What about wrong notes, wrong rhythms, out-and-out unsuccessful playing? The relationship between these sorts of problems and fingering planning is a complicated one. One point of good fingering is to make it as easy as possible to execute the notes. In fact that is what we have essentially been looking at as “good” fingering in these columns, since this discussion has by and large not been about fingering as an interpretive tool or as a tool of historical accuracy. However, it is always true that enough really well carried-out practicing can make almost any fingering work. So in a sense “good” fingering has as its purpose reducing the amount of practicing that will be necessary. And you could say that practicing has the purpose or effect of making it unnecessary to have planned good fingerings, although there is probably never a good reason to use it for that purpose. I have occasionally, just as an exercise, tried practicing a purposely awkward fingering, one that stops well short of being “dangerous” in the sense in which I have discussed that earlier, and trying to get it to work well. This has had mixed results. It has been successful enough to convince me that if I had had any reason to stick to it I could probably make it work, but not successful enough to make me think that that would ever be a good idea.
If a passage that a student reports having fingered carefully and practiced well doesn’t seem solid, it is reasonably likely that the fault lies with the practicing more than with the fingering planning, or that the passage is simply not ready to go at the tempo that the student is trying. Ragged, hesitant, or otherwise unsuccessful playing is not one of the most reliable indicators of non-optimal fingering. But note that this is really about the percentages: sometimes bad fingering is what is going on in these situations. It is quite common for a student to say, “I can’t get this bit right. There must be a better fingering I could use,” when in fact it really is all about the practicing.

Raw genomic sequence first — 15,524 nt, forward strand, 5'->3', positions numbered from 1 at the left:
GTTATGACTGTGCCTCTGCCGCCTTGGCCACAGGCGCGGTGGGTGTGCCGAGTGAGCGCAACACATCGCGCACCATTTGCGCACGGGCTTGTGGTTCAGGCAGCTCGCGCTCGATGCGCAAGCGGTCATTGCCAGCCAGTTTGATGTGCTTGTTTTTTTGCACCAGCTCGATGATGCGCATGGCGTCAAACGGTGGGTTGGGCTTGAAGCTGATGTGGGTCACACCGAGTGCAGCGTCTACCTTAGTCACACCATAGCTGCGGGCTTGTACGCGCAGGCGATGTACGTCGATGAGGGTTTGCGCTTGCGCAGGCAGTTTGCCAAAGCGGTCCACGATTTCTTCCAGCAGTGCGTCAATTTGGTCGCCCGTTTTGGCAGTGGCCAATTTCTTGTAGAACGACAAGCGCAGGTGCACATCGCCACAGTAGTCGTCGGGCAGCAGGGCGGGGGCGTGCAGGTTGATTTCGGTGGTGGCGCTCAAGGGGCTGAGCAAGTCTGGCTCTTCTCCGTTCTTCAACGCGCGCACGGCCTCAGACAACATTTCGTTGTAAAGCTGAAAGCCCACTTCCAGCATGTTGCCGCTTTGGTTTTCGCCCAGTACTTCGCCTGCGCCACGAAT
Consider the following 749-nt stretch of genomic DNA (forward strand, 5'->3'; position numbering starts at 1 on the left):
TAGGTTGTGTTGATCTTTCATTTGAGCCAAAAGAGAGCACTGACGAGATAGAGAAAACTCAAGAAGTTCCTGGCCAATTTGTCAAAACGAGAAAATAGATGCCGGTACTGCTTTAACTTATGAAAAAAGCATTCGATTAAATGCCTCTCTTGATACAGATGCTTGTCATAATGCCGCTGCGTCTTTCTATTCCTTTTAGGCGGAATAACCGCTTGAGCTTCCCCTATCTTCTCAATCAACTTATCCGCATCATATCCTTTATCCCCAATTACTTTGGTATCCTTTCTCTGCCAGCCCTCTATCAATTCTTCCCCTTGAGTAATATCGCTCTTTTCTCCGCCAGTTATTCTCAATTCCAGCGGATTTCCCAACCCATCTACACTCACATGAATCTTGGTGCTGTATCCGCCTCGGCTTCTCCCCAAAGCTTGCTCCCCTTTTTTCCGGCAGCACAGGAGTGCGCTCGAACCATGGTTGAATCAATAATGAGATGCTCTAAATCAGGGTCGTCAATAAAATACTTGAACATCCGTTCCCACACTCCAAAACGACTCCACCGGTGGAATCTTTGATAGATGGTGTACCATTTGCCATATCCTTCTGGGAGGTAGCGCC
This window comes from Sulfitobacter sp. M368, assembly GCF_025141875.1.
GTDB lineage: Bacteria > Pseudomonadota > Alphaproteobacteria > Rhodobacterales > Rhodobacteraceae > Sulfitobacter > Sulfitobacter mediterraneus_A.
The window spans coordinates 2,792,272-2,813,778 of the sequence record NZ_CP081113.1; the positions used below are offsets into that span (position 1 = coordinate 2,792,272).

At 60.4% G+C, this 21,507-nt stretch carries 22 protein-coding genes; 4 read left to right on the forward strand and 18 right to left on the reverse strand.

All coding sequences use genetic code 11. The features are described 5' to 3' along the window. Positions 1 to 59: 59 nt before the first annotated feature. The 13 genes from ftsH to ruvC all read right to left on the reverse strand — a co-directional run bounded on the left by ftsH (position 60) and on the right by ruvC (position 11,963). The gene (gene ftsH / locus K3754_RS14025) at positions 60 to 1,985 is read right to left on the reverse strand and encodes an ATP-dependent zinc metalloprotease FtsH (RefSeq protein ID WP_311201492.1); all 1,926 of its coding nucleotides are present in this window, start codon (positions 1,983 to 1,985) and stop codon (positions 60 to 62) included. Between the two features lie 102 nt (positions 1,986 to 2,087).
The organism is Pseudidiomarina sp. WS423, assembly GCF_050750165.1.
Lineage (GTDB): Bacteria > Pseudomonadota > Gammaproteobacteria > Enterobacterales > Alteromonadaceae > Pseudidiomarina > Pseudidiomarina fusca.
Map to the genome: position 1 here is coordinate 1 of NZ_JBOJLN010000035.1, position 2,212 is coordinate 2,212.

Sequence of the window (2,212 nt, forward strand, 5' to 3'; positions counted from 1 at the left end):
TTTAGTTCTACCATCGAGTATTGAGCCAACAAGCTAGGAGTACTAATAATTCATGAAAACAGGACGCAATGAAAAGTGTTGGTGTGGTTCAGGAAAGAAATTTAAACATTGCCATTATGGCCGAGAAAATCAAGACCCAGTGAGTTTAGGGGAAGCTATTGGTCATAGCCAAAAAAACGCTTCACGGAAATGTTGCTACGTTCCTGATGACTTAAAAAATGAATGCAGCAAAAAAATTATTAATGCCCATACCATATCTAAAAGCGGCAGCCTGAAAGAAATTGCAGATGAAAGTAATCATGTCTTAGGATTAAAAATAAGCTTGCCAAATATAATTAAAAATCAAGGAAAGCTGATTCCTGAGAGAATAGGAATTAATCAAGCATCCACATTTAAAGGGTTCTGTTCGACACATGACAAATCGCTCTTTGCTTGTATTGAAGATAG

I am going to leave it there for the time being. In so doing I am aware that, as I suggested at the beginning of last month’s column, I have by no means exhausted this subject. I have not, for example, talked very directly about how to make a more interventionist approach work. For me, the gist of that is to wear that approach lightly: to let students know that even though you are making the initial fingering choices, you want them to think those fingerings out and ask you questions about them. I may return to this specifically another time. I also could at this point write a whole column just about how my own approach to all of this has evolved during the time when I have been writing these columns! I may indeed return to that at some point, partly for the content of it, partly because it is a bit of a case study in self-teaching.
Next month, I will be on to other things.